8-Inch Ford Rear End Torque Specifications

by Robert Bayly

The 8-inch Ford rear axle was used from the early 1960s to 1980 in small and mid-size passenger cars with six- and small-block V-8 engines. The 8-inch rear axle looks very much like the popular Ford 9-inch rear axle. Both axles use a third member that contains the differential, which is made up of the ring and pinion gear, spider gears and various bearings. The third member fits in a banjo-type axle housing that does not have a rear cover.

Bearing Cap Bolts

The bearing cap bolts attach to the back of the third-member – also called a carrier – housing. They hold in the bearings that support the differential case. The torque for these bolts is between 70 and 85 foot-pounds.

Bearing Adjusting Lock Nut Bolt

These bolts lock down the adjusting nut for the differential case bearings. The torque for these bolts is between 12 and 25 foot-pounds.

Carrier Housing Stud Nuts

The axle housing has 10 studs in it that the third member fits on. The nuts hold the third member onto the axle housing. The torque for these is between 25 and 40 foot-pounds.

Pinion Retainer-to-Carrier Bolts

The pinion retainer fits over the pinion gear and attaches to the front of the third member. These bolts hold the retainer onto the third member. The torque for these bolts is between 30 and 45 foot-pounds.

Ring Gear Attaching Bolts

These bolts attach the ring gear to the differential case. The torque for these bolts is between 70 and 85 foot-pounds.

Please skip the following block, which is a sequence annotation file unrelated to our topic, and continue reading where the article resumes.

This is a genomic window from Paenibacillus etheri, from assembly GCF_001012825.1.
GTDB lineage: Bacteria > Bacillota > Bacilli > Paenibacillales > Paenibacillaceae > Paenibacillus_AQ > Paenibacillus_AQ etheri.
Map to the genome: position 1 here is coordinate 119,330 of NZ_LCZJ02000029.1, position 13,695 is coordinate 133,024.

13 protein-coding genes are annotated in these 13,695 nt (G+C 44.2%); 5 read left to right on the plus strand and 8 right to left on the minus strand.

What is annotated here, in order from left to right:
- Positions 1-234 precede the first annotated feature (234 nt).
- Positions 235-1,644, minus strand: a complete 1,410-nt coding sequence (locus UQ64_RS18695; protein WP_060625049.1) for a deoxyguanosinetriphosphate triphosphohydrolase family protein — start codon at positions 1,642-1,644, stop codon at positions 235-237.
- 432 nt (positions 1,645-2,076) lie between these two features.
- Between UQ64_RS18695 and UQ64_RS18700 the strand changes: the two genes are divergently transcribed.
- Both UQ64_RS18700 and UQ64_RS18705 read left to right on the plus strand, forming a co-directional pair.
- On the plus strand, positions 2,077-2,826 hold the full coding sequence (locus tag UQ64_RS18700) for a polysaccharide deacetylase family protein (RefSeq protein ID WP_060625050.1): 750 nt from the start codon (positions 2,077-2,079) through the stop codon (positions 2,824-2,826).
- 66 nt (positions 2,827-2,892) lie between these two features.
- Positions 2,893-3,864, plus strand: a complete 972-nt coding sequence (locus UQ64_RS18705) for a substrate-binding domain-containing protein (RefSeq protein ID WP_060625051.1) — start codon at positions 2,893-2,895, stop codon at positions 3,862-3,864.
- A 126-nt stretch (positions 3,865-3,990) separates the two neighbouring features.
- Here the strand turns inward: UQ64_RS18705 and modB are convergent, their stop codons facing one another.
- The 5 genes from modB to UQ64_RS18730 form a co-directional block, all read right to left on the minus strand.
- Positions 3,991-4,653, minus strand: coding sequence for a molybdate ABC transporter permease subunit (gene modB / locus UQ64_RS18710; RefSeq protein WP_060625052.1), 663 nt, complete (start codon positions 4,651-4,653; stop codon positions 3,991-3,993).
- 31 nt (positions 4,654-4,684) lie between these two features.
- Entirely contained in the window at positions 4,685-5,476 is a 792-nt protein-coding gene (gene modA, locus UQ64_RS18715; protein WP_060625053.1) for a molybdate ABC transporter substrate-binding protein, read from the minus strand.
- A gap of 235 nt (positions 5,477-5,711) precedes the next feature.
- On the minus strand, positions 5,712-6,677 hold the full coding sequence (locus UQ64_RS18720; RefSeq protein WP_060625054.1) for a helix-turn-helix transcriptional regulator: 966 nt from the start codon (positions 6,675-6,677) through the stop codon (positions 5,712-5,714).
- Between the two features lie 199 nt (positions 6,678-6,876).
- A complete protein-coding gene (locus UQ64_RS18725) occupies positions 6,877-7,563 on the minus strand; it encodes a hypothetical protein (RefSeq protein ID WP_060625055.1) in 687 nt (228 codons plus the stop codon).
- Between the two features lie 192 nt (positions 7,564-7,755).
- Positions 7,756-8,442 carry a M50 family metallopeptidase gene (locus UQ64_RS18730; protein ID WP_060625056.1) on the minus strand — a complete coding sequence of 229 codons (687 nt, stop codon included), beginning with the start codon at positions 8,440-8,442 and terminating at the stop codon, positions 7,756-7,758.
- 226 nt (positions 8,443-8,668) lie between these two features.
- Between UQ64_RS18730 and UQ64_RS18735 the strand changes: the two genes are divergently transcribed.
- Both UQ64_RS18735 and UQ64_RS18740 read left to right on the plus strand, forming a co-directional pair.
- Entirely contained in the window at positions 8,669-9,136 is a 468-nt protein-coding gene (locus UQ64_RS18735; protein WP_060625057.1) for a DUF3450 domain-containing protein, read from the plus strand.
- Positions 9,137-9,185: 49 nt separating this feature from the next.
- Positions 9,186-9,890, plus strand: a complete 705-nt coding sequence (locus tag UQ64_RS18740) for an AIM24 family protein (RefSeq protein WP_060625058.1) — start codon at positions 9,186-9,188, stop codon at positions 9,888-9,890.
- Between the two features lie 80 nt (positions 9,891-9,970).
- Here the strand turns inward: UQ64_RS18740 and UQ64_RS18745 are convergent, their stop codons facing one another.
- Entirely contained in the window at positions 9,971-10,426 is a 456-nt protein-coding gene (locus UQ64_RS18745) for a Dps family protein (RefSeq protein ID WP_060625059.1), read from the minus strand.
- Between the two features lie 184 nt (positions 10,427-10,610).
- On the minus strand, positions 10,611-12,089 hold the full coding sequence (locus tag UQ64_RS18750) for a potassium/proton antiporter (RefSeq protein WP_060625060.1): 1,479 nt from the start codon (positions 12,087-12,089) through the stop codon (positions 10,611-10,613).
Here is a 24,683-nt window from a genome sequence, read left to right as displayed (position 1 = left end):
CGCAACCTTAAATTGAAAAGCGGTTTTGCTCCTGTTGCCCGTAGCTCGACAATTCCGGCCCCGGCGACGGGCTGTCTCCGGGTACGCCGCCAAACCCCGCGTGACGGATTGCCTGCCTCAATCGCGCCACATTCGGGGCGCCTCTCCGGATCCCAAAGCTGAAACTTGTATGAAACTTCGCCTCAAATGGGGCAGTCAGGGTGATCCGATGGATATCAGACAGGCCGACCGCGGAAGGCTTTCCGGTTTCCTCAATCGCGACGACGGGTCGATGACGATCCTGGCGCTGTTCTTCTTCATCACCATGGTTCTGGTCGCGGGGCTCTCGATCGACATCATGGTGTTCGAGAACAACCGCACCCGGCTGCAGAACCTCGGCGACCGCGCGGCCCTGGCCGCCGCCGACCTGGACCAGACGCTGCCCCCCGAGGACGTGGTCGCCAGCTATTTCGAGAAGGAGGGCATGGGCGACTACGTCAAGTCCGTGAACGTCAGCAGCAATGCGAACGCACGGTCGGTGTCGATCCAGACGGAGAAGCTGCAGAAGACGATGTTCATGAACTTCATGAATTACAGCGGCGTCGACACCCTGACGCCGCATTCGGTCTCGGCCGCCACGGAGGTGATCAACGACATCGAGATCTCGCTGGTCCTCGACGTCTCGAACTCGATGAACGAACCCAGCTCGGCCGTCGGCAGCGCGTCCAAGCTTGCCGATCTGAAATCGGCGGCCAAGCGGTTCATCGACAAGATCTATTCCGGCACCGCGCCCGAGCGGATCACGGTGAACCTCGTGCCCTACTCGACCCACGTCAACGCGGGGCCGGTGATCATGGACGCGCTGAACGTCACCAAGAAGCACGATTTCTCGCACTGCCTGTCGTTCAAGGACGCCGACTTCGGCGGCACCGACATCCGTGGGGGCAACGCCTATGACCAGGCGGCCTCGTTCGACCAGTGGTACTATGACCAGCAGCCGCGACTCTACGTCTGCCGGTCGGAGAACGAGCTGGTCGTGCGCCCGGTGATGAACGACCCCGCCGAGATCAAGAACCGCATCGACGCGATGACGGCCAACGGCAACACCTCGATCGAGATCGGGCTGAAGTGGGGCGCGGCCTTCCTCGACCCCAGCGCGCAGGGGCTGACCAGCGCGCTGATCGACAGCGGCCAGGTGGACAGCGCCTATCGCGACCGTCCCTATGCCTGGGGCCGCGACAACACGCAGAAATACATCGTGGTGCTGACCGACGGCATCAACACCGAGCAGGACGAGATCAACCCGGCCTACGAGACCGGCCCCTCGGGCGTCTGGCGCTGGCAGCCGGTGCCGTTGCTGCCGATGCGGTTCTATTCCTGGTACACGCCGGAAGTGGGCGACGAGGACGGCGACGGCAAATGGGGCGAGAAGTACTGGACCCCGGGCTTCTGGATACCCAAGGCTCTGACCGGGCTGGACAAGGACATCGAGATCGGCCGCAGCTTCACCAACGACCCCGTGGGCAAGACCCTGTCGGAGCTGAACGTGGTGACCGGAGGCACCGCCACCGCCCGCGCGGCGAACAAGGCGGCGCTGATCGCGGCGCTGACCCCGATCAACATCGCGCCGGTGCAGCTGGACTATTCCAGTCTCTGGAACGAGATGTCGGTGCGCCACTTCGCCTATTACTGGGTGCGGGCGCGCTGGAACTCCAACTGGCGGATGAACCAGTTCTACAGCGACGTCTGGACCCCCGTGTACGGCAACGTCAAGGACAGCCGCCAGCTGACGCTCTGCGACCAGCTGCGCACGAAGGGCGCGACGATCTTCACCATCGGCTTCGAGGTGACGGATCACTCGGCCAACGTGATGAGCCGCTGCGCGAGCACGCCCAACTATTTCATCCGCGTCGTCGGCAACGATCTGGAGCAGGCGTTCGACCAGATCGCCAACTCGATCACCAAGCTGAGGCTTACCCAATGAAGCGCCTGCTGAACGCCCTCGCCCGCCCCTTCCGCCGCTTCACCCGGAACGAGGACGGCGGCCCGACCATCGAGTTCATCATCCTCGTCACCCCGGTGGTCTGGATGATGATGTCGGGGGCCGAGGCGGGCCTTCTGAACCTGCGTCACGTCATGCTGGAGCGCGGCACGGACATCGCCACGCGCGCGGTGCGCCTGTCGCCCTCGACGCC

Minimum Torque to Tighten Pinion Nut for Pinion Bearing Preload

A certain pressure -- or preload -- on the pinion bearing and spacer must be established. This is done by tightening the pinion nut to a minimum torque value, then attempting to turn the pinion nut and reading the amount of torque needed to turn it through several revolutions. If the minimum torque needed to rotate the pinion nut is not established by the minimum nut torque, the nut must be tightened further, in small increments, until the proper torque value is established. The minimum torque is 170 foot-pounds. If the preload exceeds the specification at minimum torque, a new spacer must be installed on the pinion gear.

Pinion Bearing Preload

A spacer fits on the end of the pinion gear. There are two types of spacers, collapsible, and solid. The spacers can be reused, but the collapsible spacer has different values for new and used. The torque for a new collapsible spacer is between 17 and 27 inch-pounds. The torque for used collapsible spacer is between 8 and 14 inch-pounds. The torque for a solid spacer is between 13 and 33 inch-pounds. Note that these measurements are in inch-pounds and require an inch-pound torque wrench. All preload values are with a new oil seal installed in the pinion retainer.

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